The Amazon basin continues to be one of the places with the least access to the Internet.
The Internet is a network of networks, a way of sending information across the world. This information is sent via wave signals (electricity, light, microwaves, radio waves, etc.), using standard protocols that allow receivers and users to interpret the wave signals. While the world is increasingly becoming connected with at least 4.6 billion people using the Internet, there are some places that are still remote. The Amazon rainforest is one of these places.
Why is the Amazon rainforest so hard to connect to the Internet? The fastest access to the Internet today comes from fiber optic cables that send information at the speed of light. These fragile cables were first invented in the 1980s, and have to be laid in expensive casings in order to protect them. So far, they have been mainly laid underwater to connect continents, where, once they reach the continent, the information will be relayed in some other way. As the heart of South America, the Amazon is among the furthest to reach from the fiber optic cables on the coasts, and there are few terrestrial networks reaching the basin (see map 1). To install these, it would take not only a large investment from both government and private companies, but a large amount of deforestation.
Map from Infrapedia.com/app : Shows the cables connecting internet systems. Go to link for more detailed information.
At the same time, conservation efforts often need internet access to function. The Citizen Science for the Amazon Network is motivated by many of the same goals as the Amazon Waters Initiative, but aims to use citizen science to better understand migratory fishes and the factors that affect their migration. Yet, thus far, the data is concentrated in a few regions. Dr. Thiago Couto (Florida International University) and Guido Herrera (PhD Candidate, University of Tennessee) are leading the effort to map factors that could influence where the network will focus efforts. These factors are many: (1) Biological factors– Where do we need data samples to capture the complete life cycle of migratory fish? We need data from there; (2) Importance for fisheries– Where will fishers use the data and thus drive the data collection?; (3) Data factors –Where are the gaps and biases of current knowledge?; and finally, (4) Logistics– factors such as partner locations, and, maybe most importantly in a citizen science project that uses a mobile application, access to the Internet.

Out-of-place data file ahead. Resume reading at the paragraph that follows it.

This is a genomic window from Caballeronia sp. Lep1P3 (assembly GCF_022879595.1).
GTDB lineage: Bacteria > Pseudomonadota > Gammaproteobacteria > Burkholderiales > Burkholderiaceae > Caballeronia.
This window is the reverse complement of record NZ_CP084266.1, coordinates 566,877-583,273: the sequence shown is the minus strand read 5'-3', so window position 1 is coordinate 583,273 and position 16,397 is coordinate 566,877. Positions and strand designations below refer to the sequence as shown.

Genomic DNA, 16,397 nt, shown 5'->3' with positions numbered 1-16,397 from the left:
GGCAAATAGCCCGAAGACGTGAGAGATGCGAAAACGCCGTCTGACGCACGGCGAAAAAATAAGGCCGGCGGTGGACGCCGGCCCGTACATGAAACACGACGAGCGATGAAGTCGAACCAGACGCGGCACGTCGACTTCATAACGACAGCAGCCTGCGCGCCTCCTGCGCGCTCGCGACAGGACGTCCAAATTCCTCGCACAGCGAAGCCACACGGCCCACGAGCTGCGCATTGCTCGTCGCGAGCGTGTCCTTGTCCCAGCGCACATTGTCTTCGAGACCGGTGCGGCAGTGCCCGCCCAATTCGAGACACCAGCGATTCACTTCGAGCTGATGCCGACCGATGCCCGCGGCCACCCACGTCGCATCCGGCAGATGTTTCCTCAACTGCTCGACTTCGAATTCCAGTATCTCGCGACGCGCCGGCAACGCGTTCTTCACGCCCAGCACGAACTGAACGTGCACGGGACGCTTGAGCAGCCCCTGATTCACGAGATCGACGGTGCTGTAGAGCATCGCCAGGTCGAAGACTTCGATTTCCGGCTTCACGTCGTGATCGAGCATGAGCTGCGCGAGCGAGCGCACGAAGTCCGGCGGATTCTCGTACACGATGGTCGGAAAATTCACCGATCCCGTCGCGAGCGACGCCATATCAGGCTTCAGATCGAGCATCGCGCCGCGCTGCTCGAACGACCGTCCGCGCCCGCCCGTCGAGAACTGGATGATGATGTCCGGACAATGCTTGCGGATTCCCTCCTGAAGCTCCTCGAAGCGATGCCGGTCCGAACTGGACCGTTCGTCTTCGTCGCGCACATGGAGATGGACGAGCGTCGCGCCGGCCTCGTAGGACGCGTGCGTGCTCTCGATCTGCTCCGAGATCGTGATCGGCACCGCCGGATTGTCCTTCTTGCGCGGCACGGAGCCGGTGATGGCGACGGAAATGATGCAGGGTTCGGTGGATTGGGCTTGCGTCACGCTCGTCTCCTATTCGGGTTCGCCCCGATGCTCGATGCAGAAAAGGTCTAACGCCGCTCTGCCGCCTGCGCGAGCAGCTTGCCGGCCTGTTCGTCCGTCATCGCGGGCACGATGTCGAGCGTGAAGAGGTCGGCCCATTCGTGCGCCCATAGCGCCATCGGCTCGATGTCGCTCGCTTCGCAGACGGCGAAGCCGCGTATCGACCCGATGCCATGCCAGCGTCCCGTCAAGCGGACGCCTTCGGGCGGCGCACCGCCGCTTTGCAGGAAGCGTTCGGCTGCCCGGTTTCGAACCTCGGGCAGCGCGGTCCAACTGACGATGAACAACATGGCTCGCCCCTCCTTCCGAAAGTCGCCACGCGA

Instead, the best access to the Internet in the Amazon seems to come from cellular networks. Using publicly available data, Mr. Herrera created a map of accessibility of population to cellular towers with mobile internet (see below). Cellular networks are dependent on these towers, which have their own set of limits. For example, in non-forested areas, waves at the frequencies that cellular devices have a range of about 1 km, and they rely on antennas to pick it up and relay it at greater distances via connections to other antennas or to terrestrial electronic networks (copper wiring) or fiber optic cables. With the forest, this range can be much shorter. With estimates of population in the Amazon basin, Mr. Herrera estimated that about 27 million of the 55 million people that live in the basin (~48%) live within 1 km of a cellphone tower. Those that don’t, live either in peripheries of cities or in places with no large settlements.